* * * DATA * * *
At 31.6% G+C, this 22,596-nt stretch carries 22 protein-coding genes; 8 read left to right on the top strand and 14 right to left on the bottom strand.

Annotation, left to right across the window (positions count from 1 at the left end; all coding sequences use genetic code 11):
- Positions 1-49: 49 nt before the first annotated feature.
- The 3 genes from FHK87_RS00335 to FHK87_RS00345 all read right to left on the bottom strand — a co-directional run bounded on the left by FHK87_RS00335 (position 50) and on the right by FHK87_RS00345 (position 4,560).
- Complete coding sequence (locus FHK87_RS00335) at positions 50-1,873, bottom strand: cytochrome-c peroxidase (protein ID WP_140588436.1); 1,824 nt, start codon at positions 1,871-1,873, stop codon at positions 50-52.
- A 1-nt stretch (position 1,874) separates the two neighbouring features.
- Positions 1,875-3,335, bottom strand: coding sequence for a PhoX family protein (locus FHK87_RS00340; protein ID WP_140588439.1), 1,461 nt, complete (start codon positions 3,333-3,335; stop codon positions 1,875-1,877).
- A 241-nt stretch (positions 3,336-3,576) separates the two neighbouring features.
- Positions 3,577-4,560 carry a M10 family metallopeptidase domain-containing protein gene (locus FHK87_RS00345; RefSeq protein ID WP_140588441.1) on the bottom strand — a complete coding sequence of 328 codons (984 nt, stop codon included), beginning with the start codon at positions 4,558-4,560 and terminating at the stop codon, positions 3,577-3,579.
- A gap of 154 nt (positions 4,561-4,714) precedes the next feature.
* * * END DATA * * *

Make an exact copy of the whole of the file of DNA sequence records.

At 31.6% G+C, this 22,596-nt stretch carries 22 protein-coding genes; 8 read left to right on the top strand and 14 right to left on the bottom strand.

Annotation, left to right across the window (positions count from 1 at the left end; all coding sequences use genetic code 11):
- Positions 1-49: 49 nt before the first annotated feature.
- The 3 genes from FHK87_RS00335 to FHK87_RS00345 all read right to left on the bottom strand — a co-directional run bounded on the left by FHK87_RS00335 (position 50) and on the right by FHK87_RS00345 (position 4,560).
- Complete coding sequence (locus FHK87_RS00335) at positions 50-1,873, bottom strand: cytochrome-c peroxidase (protein ID WP_140588436.1); 1,824 nt, start codon at positions 1,871-1,873, stop codon at positions 50-52.
- A 1-nt stretch (position 1,874) separates the two neighbouring features.
- Positions 1,875-3,335, bottom strand: coding sequence for a PhoX family protein (locus FHK87_RS00340; protein ID WP_140588439.1), 1,461 nt, complete (start codon positions 3,333-3,335; stop codon positions 1,875-1,877).
- A 241-nt stretch (positions 3,336-3,576) separates the two neighbouring features.
- Positions 3,577-4,560 carry a M10 family metallopeptidase domain-containing protein gene (locus FHK87_RS00345; RefSeq protein ID WP_140588441.1) on the bottom strand — a complete coding sequence of 328 codons (984 nt, stop codon included), beginning with the start codon at positions 4,558-4,560 and terminating at the stop codon, positions 3,577-3,579.
- A gap of 154 nt (positions 4,561-4,714) precedes the next feature.